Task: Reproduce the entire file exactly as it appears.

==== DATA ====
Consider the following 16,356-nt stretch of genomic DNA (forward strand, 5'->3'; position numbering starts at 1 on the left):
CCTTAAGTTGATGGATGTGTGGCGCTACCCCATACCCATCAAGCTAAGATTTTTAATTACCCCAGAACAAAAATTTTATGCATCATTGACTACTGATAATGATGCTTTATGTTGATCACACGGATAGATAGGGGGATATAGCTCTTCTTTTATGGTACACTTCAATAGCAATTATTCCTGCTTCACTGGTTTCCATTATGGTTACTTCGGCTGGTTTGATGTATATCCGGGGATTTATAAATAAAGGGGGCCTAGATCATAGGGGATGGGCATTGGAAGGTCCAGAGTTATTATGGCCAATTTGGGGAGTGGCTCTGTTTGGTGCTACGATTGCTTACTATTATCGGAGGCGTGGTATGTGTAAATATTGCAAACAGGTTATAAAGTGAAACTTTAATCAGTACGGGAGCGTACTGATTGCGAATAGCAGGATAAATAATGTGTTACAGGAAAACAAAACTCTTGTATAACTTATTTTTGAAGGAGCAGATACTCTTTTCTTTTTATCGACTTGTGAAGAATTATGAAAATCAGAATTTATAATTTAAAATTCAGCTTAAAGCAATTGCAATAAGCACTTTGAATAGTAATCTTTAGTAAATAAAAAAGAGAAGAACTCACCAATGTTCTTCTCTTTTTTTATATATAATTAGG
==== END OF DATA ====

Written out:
Consider the following 16,356-nt stretch of genomic DNA (forward strand, 5'->3'; position numbering starts at 1 on the left):
CCTTAAGTTGATGGATGTGTGGCGCTACCCCATACCCATCAAGCTAAGATTTTTAATTACCCCAGAACAAAAATTTTATGCATCATTGACTACTGATAATGATGCTTTATGTTGATCACACGGATAGATAGGGGGATATAGCTCTTCTTTTATGGTACACTTCAATAGCAATTATTCCTGCTTCACTGGTTTCCATTATGGTTACTTCGGCTGGTTTGATGTATATCCGGGGATTTATAAATAAAGGGGGCCTAGATCATAGGGGATGGGCATTGGAAGGTCCAGAGTTATTATGGCCAATTTGGGGAGTGGCTCTGTTTGGTGCTACGATTGCTTACTATTATCGGAGGCGTGGTATGTGTAAATATTGCAAACAGGTTATAAAGTGAAACTTTAATCAGTACGGGAGCGTACTGATTGCGAATAGCAGGATAAATAATGTGTTACAGGAAAACAAAACTCTTGTATAACTTATTTTTGAAGGAGCAGATACTCTTTTCTTTTTATCGACTTGTGAAGAATTATGAAAATCAGAATTTATAATTTAAAATTCAGCTTAAAGCAATTGCAATAAGCACTTTGAATAGTAATCTTTAGTAAATAAAAAAGAGAAGAACTCACCAATGTTCTTCTCTTTTTTTATATATAATTAGG